But Jack Mintz, director of the School of Public Policy at University of Calgary, pointed out that the unions have a strong case, if the government amends existing contracts unilaterally. “Certainly if the government changes the rules of the game in the middle of contracts, even if there are no legal barriers, it will raise some issues and could cost more in wage compensation down the road because it will be less attractive [to work in the public service] if the pension benefits are lower,” he said.

The solution in the private sector has been to phase out lucrative defined benefit pensions, which specify the payout retirees enjoy, in favour of defined contribution plans, which specify the amount employers must pitch in but not the final payout, for all new employees. Royal Bank of Canada was the latest large corporation to move to a defined contribution plan for new hires this month.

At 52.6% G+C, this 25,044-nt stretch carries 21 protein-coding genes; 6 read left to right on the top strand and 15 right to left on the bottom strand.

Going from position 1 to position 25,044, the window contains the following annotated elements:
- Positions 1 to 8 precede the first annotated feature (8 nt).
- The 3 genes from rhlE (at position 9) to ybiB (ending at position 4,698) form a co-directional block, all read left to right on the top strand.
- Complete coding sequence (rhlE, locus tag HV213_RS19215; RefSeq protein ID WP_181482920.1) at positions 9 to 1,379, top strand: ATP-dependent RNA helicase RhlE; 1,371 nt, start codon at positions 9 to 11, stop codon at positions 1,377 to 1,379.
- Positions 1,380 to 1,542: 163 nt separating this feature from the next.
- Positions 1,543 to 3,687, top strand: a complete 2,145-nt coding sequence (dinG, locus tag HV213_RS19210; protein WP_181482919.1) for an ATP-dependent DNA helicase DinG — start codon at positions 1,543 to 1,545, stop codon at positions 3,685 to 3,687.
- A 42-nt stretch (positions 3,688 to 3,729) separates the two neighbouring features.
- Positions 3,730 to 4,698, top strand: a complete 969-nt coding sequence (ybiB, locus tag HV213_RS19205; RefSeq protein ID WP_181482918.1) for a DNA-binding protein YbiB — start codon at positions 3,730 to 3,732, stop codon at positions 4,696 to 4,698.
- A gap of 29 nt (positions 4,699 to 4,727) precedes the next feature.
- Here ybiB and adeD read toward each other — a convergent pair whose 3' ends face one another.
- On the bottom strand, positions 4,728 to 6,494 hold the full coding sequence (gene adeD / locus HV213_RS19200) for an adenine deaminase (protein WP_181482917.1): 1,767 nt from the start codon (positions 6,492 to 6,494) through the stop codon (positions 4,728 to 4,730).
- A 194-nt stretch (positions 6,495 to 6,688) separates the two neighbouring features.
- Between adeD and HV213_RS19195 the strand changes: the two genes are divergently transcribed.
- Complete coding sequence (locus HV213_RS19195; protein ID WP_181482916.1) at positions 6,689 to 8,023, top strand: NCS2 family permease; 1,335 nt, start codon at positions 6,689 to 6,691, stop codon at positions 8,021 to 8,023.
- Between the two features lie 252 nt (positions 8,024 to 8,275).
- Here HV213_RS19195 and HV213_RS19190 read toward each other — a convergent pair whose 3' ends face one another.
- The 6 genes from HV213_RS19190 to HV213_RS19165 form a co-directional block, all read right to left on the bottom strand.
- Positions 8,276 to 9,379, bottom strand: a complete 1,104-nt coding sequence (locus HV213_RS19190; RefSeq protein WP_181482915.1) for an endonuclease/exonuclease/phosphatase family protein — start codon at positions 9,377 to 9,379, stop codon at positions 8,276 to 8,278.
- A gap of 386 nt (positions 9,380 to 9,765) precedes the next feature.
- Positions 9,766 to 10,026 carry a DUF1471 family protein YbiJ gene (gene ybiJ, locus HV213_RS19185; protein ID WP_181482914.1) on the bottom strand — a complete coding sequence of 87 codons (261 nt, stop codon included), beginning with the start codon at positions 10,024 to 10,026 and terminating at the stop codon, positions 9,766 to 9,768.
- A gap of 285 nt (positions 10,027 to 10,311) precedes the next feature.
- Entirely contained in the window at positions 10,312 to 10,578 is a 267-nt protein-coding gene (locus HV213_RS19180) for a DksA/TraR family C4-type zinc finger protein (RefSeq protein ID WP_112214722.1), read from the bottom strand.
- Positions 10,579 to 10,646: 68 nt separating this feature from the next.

Tony Clement, the Treasury Board President, has been silent on the issue of pensions to the 561,000 members covered by the public sector pension plan but unions have been bracing for cuts to wages and benefits for the past two budgets. Mr. Clement’s predecessor, Stockwell Day, signalled the government’s intent when he said Canadians expect the public service to make “considerable sacrifices” in the fight against the deficit.

The most simple move would be to up employee contribution levels, which are governed by regulation and would not require a vote of Parliament. Moves to change the retirement age or move to a career average pensions would likely require new legislation.